Understanding California’s Sanctuary State Bill and it’s Impact on Local and Federal Law Enforcement
Last October, Governor Jerry Brown signed Senate Bill 54, or California Values Act, a law that would make California a sanctuary state. The new law went into effect after the New Year arrived. Although the effect and constitutionality of most new laws is often uncertain, California’s Sanctuary State law is actually easier to understand than most:
What Does It Mean to Be a Sanctuary State?
The California Values Act would prohibit California law enforcement agencies from using either personnel or funds to hold, question, or share information about people with federal immigration agencies. The new law provides a number of exceptions, such as conviction of one or more offenses from a list of 800 crimes outlined in the California Trust Act, including child abuse and drug trafficking.
In a non-sanctuary city or state, local police submitted the fingerprints of all persons booked in state or local jails to the federal government. If Immigration and Customs Enforcement (ICE) flagged a person as an illegal immigrant, the federal agency could ask the local jail to hold them until ICE could pick them up for federal detainment.
Under California’s new law, local and state police would be barred from submitting any and all fingerprints to ICE or providing any other free range assistance. Local and state police would only be permitted to submit a detainee’s fingerprint if the detainee had previously been convicted of a certain crime.
Are There Any Other Restrictions on California’s Law Enforcement?
Local and state police cannot give federal agents free access to personal information. All law enforcement agencies will be required to produce annual reports on their participation with federal agencies and how many people they transferred to immigration authorities during the year.
What is California Law Enforcement Allowed to Do?
As mentioned earlier, local and state police are still permitted to work with federal immigration efforts if the detainee was previously convicted of a serious crime, such as child abuse. Federal agents are still permitted access to state prisons and jails for the purpose of questioning immigrants.
Finally, California cannot prohibit the federal government itself from entering the state and finding illegal immigrants. The sanctuary law only applies to state law enforcement because California only has power over state and local law officers.
Why Would a City or State Provide Sanctuary for Illegal Immigrants?
State and local sanctuary laws would be justified for three different reasons: First, California has authority over its own police officers and can therefore decide whether its officers should work with the federal government or not. Second, state lawmakers believe that this measure would reduce local crime. Illegal immigrants might be hesitant to report crimes to police if they believe they will be deported as a result. Sanctuary laws would provide cover to illegal immigrants to report a robbery in progress or any information they might have about a crime that was committed. Finally, most governments are obsessed with documenting everything. Documenting state interactions with federal agencies might be valuable information for future reference.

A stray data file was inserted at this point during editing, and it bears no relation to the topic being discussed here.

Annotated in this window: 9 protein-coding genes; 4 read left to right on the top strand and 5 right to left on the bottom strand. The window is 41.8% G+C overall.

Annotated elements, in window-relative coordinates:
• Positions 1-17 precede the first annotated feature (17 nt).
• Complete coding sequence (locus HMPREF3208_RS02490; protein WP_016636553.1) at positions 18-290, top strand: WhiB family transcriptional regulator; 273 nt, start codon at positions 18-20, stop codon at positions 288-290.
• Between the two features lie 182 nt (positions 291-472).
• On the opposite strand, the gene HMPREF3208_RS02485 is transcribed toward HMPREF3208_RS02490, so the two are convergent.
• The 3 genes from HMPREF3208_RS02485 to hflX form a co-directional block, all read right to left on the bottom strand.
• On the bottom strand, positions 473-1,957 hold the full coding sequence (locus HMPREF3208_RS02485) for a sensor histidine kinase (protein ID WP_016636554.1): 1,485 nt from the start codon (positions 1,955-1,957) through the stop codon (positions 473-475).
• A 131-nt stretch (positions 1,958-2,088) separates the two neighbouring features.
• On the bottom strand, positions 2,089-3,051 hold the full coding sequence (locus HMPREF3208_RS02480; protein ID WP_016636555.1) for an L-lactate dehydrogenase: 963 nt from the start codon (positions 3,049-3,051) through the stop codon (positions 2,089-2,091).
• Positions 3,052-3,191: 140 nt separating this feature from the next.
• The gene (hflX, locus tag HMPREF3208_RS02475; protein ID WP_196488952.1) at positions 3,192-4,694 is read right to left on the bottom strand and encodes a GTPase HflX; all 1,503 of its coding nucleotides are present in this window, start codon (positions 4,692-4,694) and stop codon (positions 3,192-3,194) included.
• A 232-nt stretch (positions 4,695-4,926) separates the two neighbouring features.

What Does This Mean For Illegal Immigrants?
The law would protect the private information of most persons in California if he or she were arrested, since state and local police would be barred from sending it to the federal government without showing the proper cause. Additionally, merely talking to local police would no longer be automatic grounds for deportation. Of course, if the illegal immigrant were convicted of a prior serious crime, the state police would still be permitted to contact ICE or other federal immigration enforcement.
Are Sanctuary Laws Constitutional?
California is currently engaged in numerous lawsuits with the federal government over its sanctuary laws. Most legal experts predict that California would prevail on whether it can prohibit its police from working with the federal government. The Supreme Court has ruled that while the federal government can bribe states into doing what it wants, the federal government cannot force them into taking certain actions.
The Court’s decision on the Affordable Care Act is an example of this: Originally, Obamacare as passed required that states expand their Medicaid coverage. The Supreme Court tweaked the law so that the coverage would be optional rather than mandatory because the federal government did not have to power to force states to accept Medicaid coverage, even if the federal government was paying for the expansion.
Similarly, the federal government cannot require that California (or any other state) work with ICE or other immigration enforcement agencies. A state can choose to cooperate with the federal government if it wants to, but if the state decides to close the door, that’s the state’s decision to make.
What Problems Can Sanctuary Laws Pose in the Future?
ICE has countered by threatening to make more public raids, including in schools and courthouses. The latter would likely raise further constitutional challenges, since such actions would impact a state’s ability to administer its legal system – a severe breach of state sovereignty. California Chief Justice Tani Cantil-Sakauye had previously condemned ICE agents for disrupting state court proceedings by arresting people inside California courthouses. Increased raids would disrupt state courts ability to call witnesses and prosecute crimes unrelated to immigration.